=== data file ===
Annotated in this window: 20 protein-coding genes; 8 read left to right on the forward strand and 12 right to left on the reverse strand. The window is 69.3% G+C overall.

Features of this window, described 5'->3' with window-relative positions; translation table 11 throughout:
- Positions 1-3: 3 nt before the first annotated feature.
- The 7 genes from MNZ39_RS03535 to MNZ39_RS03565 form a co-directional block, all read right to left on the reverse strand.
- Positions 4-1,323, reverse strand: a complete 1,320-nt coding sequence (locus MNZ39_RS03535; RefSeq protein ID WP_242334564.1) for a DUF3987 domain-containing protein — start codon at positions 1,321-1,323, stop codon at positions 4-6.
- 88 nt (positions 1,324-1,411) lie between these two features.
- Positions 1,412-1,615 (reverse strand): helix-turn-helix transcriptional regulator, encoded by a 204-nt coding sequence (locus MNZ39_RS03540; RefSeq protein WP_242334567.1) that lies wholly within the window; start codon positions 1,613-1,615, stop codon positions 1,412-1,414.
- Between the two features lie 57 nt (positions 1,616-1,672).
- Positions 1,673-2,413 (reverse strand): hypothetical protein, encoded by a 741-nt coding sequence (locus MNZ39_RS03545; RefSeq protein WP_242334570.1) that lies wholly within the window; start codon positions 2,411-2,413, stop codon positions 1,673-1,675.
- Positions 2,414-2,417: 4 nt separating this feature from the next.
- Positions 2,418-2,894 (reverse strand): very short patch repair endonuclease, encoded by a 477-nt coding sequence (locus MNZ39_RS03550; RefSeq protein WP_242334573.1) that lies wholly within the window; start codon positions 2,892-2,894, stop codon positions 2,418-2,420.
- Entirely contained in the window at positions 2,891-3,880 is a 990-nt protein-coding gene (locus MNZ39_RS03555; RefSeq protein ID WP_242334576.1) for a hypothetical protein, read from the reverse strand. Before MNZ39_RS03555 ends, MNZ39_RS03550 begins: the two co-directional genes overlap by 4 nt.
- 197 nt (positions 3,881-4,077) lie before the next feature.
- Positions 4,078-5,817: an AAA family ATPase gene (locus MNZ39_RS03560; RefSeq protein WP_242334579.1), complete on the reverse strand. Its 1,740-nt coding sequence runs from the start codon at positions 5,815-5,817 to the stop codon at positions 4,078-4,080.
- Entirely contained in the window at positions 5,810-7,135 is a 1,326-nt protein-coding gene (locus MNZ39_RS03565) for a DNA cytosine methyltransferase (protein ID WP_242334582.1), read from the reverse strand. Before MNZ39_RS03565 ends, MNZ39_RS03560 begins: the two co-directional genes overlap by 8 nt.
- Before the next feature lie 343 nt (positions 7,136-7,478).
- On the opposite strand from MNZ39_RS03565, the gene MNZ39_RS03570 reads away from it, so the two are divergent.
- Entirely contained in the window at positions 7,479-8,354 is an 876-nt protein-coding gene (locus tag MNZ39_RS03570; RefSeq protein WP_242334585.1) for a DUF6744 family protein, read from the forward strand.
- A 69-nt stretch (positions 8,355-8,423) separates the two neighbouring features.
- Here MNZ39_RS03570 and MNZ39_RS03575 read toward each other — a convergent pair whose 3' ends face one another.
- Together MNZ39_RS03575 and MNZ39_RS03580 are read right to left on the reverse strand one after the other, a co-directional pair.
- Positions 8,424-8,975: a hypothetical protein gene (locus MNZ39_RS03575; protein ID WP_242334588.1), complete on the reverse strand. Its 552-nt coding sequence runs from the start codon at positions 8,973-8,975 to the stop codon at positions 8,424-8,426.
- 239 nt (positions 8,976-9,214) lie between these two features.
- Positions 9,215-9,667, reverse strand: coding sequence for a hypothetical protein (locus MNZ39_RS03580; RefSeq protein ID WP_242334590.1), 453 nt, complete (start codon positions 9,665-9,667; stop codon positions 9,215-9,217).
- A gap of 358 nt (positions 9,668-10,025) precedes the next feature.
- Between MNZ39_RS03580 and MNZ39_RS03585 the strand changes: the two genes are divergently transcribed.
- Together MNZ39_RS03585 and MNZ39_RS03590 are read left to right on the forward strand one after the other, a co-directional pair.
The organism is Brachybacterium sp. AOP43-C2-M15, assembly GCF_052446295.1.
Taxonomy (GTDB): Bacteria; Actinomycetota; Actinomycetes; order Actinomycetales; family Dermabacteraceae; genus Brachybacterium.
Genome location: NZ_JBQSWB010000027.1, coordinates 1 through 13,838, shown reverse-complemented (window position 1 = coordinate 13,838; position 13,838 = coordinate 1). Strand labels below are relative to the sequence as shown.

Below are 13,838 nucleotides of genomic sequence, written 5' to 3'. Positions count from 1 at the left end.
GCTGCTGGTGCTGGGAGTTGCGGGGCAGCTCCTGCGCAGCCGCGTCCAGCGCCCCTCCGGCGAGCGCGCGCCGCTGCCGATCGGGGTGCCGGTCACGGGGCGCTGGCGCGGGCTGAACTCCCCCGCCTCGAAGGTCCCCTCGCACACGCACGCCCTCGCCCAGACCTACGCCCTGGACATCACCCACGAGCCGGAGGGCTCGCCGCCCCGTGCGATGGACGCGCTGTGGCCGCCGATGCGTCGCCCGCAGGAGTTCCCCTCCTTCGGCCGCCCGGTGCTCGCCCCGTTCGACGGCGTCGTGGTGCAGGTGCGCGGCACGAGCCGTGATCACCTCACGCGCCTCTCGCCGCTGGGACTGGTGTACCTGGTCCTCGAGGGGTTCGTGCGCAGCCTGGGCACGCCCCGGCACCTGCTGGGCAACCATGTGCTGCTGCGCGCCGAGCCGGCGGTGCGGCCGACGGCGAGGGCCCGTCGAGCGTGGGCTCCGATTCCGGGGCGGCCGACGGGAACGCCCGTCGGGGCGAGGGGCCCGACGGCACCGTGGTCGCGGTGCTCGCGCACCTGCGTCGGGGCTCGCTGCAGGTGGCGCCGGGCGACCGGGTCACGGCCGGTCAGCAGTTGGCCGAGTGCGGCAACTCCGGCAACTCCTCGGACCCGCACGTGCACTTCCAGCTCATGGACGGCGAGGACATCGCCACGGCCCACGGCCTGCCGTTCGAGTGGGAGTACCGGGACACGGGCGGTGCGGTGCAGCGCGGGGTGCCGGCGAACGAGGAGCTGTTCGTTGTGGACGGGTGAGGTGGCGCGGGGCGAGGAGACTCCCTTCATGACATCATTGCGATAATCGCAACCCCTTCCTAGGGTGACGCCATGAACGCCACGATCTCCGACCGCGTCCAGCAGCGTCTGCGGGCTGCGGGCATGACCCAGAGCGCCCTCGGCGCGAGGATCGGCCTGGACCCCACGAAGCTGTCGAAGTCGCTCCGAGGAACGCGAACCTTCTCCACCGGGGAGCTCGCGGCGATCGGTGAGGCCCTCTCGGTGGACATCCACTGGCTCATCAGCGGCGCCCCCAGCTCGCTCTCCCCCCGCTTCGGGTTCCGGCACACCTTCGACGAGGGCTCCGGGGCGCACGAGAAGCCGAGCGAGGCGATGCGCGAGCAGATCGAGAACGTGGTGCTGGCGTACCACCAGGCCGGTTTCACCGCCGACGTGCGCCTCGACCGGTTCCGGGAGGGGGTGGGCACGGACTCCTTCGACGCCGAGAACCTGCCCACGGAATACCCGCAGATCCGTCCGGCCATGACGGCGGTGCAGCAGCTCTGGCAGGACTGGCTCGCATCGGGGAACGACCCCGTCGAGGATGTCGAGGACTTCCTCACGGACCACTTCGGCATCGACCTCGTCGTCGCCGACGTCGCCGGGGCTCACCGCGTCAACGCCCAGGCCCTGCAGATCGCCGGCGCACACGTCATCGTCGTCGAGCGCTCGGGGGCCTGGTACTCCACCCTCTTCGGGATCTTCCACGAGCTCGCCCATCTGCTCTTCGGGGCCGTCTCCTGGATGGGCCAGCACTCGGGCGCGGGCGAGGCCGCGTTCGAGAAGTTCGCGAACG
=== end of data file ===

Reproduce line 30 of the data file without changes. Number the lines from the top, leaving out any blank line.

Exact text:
Genome location: NZ_JBQSWB010000027.1, coordinates 1 through 13,838, shown reverse-complemented (window position 1 = coordinate 13,838; position 13,838 = coordinate 1). Strand labels below are relative to the sequence as shown.